Keep that in mind next time you break both your arms and want some ramen.

              2 Replies
              1. re: MrKrispy

                Ha! Don't get me started on 7 bucks for 25 cl of beer!

                I'm sure everyone knows they are expanding with a mizuwari bar upstairs. If there is some other "unique" rule there like Yamazaki must be sipped while standing on one leg, holding a renge (noodle spoon), I think we can say the place has jumped the shark :)

                1. re: SanDiego

                  You forgot the rule that you must literally *jump over a shark* to enter the bar. <grin>

              2. Of course it's complete gimmick. Just like the no-ketchup at Neighborhood and the no-vodka at Craft and Commerce.

                That being said, Arsalun Tafozoli, the guy behind those places, now has a string of clever spots in town, including Noble Experiment. If he is able to open Church Ale House in the Sledgehammer Theatre spot, that will obviously come with some gimmick as well.

                I'd say the gimmicks are a small price to pay for the quality of the places he's successfully brought to the city. Yes, I will admit that it's annoying to eat ramen at Underbelly without a spoon. If he was looking for a gimmick, he could've done better with that one. It's a little too obvious, and a little too heavy-handed, even for his places. It's one thing to not have ketchup at Neighborhood, since they serve other sauces, just like Craft and Commerce serves plenty of types of liquor that aren't vodka. Telling diners to pick up a heavy bowl full of soup and slurp from it isn't really a suitable replacement for something as basic as a spoon (and, in the spirit of the ADA, apparently you're out of luck eating there if you have any type of disability or affliction involving your hands or upper body. Carpal Tunnel, Cerebal Palsy, Multiple Sclerosis, Arthritis, etc). It's only a matter of time before someone innocently spills their bowl all over themselves, or breaks the glass in those nice tables from a bowl that slipped out of their hands. Sure, chopsticks can be a pain for some westerners to learn to use, but you don't actually need chopsticks to enjoy ramen, or any soup. If given a spoon, you can get to every ingredient in the bowl, trouble free, with one hand. And yes, they religiously use spoons in China, Japan, Thailand, and Vietnam alongside their chopsticks. It's the extreme minority of places over there that don't provide them (if indeed there even are any in this day and age). So, trying to claim that not using spoons is somehow more "authentic" is nonsense, especially considering that the typical bowl of what we refer to as ramen is something that evolved over hundreds of years, borrowing from multiple cultures. Sure, at one point, in that evolution they probably didn't use spoons. Guess what, 300 years ago, nobody had restaurants with convection ovens, indoor plumbing, or electricity. And women weren't commonly allowed to even be in the same establishments that men were. So, why not add those types of "authentic" things in, and really go for the full "this is how they did it back then" experience?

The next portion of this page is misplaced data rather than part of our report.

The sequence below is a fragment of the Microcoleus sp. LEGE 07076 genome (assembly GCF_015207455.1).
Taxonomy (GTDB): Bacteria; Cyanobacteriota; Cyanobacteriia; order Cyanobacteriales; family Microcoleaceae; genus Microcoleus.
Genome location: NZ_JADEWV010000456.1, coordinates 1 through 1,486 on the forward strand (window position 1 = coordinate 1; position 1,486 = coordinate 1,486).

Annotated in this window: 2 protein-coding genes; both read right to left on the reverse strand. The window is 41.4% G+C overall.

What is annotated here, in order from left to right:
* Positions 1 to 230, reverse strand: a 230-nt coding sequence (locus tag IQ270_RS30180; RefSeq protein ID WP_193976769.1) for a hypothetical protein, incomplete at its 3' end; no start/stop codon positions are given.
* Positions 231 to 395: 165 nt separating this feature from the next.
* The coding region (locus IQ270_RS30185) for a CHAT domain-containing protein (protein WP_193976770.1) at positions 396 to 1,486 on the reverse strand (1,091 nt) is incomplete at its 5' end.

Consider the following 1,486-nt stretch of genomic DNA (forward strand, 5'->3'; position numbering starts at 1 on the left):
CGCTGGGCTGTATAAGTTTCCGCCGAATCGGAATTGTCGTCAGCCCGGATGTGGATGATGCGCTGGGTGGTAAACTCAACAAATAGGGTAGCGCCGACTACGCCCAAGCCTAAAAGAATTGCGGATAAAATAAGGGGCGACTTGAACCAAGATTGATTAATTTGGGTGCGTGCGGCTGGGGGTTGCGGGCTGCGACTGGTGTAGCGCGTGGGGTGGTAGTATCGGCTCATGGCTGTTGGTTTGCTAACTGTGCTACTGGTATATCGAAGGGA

Ultimately it's harmless and trendy, and there's nothing wrong with entertaining people with tricks like that. His places use a lot of gimmick in the design and service, but that's actually half the fun of them. If the quality of the food and drink wasn't excellent, he wouldn't get away with it.

                Besides, there are lots of gimmicks in the food industry, and oftentimes it's those very gimmicks that make a place noteworthy. To a degree, it's no different than the places who make such a big deal of only using grass-fed beef or that make a big deal out of serving cask ale, or have multiple types of bacon as a featured item on the menu, etc.

                I think the point is to not take it so seriously and enjoy the overall experience of the place. Yes, these gimmicks can come off as prick moves (Seriously, no spoons at a place that serves soup?), and perhaps there is a combination of him trying too hard and quietly laughing at people, but they're his restaurants, and it certainly hasn't hurt the crowds from coming into his places.

                3 Replies
                  1. re: Josh

                    Agreed. Plus, you can take your own ketchup into Neighborhood and your own spoon to Underbelly. Hey, have you noticed Carnitas Snack Shake doesn't have salt shakers or even the paper ones? (at least not the two times I was there). Maybe Arsalun consulted on the concept!

                  2. re: cookieshoes

                    "I'd say the gimmicks are a small price to pay for the quality of the places"

                    Great post.

                    It is all based on the premise that the places are "quality" though.

                    Underbelly is pretty good.

                    Craft and Commerce is not that great.